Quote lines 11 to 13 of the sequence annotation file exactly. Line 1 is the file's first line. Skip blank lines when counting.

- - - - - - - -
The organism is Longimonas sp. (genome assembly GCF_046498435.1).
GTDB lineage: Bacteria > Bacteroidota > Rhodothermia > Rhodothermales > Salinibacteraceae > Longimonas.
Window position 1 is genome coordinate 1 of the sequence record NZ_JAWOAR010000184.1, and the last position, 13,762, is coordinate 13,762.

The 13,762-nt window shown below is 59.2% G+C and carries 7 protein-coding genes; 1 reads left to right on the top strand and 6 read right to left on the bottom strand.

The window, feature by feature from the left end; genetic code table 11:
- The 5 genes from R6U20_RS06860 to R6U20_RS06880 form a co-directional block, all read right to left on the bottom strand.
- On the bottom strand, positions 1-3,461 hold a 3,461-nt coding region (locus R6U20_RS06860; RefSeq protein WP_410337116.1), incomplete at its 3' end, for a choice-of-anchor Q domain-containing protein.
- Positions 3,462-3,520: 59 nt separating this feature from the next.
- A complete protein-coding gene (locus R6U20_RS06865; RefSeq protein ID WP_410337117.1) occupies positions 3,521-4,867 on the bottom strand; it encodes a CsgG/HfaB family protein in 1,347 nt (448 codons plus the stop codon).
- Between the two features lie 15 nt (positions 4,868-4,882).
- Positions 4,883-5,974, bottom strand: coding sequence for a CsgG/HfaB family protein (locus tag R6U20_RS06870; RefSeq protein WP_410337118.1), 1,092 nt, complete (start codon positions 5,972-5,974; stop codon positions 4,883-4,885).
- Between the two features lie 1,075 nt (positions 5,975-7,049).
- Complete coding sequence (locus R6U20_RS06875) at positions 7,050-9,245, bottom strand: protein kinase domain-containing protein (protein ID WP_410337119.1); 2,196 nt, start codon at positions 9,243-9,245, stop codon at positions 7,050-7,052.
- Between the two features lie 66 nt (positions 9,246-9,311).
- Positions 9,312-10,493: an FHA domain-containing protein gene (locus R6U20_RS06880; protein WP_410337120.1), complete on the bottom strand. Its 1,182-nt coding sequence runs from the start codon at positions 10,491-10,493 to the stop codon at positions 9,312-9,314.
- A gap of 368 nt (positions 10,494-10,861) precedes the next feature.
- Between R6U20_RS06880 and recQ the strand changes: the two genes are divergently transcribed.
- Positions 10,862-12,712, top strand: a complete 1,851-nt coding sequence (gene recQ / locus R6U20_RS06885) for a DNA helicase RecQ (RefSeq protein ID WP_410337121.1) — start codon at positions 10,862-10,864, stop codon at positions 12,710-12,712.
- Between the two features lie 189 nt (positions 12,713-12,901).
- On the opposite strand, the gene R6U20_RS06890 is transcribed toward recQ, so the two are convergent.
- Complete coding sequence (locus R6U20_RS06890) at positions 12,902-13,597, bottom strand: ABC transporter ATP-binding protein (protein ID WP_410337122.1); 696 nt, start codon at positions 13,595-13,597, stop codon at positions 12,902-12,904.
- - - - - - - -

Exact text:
- Positions 4,883-5,974, bottom strand: coding sequence for a CsgG/HfaB family protein (locus tag R6U20_RS06870; RefSeq protein WP_410337118.1), 1,092 nt, complete (start codon positions 5,972-5,974; stop codon positions 4,883-4,885).
- Between the two features lie 1,075 nt (positions 5,975-7,049).
- Complete coding sequence (locus R6U20_RS06875) at positions 7,050-9,245, bottom strand: protein kinase domain-containing protein (protein ID WP_410337119.1); 2,196 nt, start codon at positions 9,243-9,245, stop codon at positions 7,050-7,052.